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Hey all I'm a WP noob and I have the task of cleaning up the mess other people left when they edited plugin cores. To my understanding, there are such things called filters in WP. I am not sure how to use them though or how they work. For this example below (copied from a tutorial):

function remove_footer_admin () {
echo 'Fueled by <a href="http://www.wordpress.org" target="_blank">WordPress</a> | Designed by <a href="http://www.uzzz.net" target="_blank">Uzzz Productions</a> | WordPress Tutorials: <a href="http://www.wpbeginner.com" target="_blank">WPBeginner</a></p>';
}

add_filter('admin_footer_text', 'remove_footer_admin');

What is going on? So we are overwriting the admin_footer_text function? In this case, it's a function from the admin section. To my current understanding (tell me if I'm wrong please), the admin section has loads of default WP functions that are executed in a certain order. This add_filter that uses remove_footer_admin will be called as an after hook. So whatever WP functions run before admin_footer_text will run accordingly, then admin_footer_text, then remove_footer_admin, then whatever WP functions that usually run after admin_footer_text. Is this correct?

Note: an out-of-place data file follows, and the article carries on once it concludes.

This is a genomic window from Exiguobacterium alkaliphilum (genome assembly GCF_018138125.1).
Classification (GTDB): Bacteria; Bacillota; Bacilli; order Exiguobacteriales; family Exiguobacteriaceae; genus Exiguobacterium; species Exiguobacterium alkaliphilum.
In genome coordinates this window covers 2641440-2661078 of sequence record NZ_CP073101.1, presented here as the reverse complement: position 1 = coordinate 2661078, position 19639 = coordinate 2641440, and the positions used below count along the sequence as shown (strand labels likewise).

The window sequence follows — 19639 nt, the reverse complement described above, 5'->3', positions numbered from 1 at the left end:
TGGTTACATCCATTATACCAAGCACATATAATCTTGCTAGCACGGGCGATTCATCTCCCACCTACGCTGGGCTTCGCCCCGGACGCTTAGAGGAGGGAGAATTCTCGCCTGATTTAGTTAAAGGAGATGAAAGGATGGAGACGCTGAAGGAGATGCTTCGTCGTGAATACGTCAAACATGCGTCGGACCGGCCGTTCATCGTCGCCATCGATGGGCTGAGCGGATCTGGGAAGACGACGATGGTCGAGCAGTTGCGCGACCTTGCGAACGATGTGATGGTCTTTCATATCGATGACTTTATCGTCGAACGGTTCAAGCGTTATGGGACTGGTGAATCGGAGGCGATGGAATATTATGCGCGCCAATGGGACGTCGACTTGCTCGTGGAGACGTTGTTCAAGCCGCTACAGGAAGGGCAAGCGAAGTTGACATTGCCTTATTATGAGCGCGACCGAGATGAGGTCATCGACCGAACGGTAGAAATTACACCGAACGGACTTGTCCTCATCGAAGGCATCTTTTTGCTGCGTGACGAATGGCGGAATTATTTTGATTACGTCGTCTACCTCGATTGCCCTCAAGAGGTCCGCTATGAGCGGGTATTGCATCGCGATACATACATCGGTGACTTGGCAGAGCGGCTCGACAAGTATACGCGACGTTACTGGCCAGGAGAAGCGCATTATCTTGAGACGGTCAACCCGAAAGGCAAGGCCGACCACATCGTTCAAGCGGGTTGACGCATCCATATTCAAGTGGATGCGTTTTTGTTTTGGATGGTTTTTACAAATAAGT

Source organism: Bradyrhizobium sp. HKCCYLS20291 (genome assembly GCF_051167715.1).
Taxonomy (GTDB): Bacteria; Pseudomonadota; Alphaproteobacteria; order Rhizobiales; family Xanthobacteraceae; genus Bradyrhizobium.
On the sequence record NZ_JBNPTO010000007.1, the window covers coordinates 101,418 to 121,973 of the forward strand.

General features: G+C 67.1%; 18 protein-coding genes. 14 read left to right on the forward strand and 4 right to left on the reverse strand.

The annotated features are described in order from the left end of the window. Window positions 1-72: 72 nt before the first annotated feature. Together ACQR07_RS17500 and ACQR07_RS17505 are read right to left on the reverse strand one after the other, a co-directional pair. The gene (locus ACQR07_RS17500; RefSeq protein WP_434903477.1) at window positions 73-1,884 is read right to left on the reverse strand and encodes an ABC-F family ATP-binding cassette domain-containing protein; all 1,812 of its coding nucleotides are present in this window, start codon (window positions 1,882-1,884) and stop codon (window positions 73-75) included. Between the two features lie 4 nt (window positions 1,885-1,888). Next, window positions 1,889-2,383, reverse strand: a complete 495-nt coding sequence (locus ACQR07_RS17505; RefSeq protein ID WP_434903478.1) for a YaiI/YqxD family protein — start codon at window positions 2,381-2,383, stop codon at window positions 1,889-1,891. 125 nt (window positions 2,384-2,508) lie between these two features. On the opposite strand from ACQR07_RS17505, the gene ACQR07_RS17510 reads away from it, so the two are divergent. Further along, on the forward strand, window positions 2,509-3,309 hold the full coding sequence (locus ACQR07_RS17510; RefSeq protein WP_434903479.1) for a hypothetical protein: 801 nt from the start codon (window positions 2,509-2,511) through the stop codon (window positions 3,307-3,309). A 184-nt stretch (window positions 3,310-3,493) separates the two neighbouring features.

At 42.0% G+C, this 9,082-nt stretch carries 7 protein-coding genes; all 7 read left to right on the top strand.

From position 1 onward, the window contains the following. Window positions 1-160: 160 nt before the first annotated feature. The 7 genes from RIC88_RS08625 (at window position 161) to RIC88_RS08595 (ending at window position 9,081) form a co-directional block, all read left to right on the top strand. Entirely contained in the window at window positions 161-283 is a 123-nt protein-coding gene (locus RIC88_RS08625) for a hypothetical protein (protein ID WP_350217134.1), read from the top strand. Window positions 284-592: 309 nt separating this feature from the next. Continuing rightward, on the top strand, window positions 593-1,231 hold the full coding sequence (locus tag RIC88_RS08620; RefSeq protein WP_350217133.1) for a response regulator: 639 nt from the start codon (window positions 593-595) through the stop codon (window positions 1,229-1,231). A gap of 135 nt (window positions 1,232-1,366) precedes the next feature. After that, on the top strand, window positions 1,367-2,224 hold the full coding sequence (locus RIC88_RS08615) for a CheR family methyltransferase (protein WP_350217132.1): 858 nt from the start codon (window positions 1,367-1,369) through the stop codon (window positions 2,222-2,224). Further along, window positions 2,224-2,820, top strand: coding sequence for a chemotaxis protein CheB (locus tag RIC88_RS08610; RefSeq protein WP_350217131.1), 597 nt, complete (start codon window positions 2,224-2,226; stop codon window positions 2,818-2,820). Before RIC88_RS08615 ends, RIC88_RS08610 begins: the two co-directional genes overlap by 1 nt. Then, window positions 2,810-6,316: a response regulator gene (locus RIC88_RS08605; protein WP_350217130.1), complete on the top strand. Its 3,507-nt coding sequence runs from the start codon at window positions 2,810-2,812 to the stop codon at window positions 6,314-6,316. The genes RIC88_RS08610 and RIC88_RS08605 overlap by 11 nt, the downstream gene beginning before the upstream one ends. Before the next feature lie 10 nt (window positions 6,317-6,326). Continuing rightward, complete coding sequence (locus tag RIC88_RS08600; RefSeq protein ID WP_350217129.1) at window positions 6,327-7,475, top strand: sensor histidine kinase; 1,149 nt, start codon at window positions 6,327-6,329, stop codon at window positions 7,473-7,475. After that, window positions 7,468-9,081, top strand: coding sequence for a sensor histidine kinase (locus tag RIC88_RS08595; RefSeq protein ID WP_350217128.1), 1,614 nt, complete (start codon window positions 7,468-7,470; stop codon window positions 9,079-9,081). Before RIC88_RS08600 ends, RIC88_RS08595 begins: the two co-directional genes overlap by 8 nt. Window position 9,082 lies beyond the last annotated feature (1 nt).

Also, it seems like add_filter can only be added sometimes? I don't get what the conditions are. Could you please explain in what situation I can use it?

  • 1
    How is this different from your other question and what do the answers to that question not explain? – s_ha_dum Jun 25 '13 at 14:20
  • I still don't get when the filter is run in the context of the function that I am add_filtering to. Is it sort of like adding a few lines of code to that function and running them before the end of the function? – Edmund Jun 25 '13 at 14:33
  • That's actually a pretty bad example of what a filter should do. The rule of thumb that I follow is that a filter should return something, not echo it. If you want to echo something, then use add_action() instead. – Pat J Jun 25 '13 at 16:27
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I like to think of add_filter as a way for you to adjust a variable. It can be used anywhere you see an apply_filters in the code. Typically, you return a variable value instead of echoing it out.

Your example would be better written like so:

function remove_footer_admin () {
return 'Fueled by <a href="http://www.wordpress.org" target="_blank">WordPress</a> | Designed by <a href="http://www.uzzz.net" target="_blank">Uzzz Productions</a> | WordPress Tutorials: <a href="http://www.wpbeginner.com" target="_blank">WPBeginner</a></p>';
}

add_filter('admin_footer_text', 'remove_footer_admin');

And remove_footer_admin() would be run when the WP code hits the

echo apply_filters( 'admin_footer_text', '<span id="footer-thankyou">' . __( 'Thank you for creating with <a href="http://wordpress.org/">WordPress</a>.' ) . '</span>' );

in admin-footer.php...where the second parameter (<span> and so forth) is the variable that apply_filters is allowing you to modify in this instance.

I wrote a tutorial on WordPress filters that I think might help explain some things.

  • Great!!! thanks a lot! I'll check out your tutorial!! – Edmund Jun 25 '13 at 14:55

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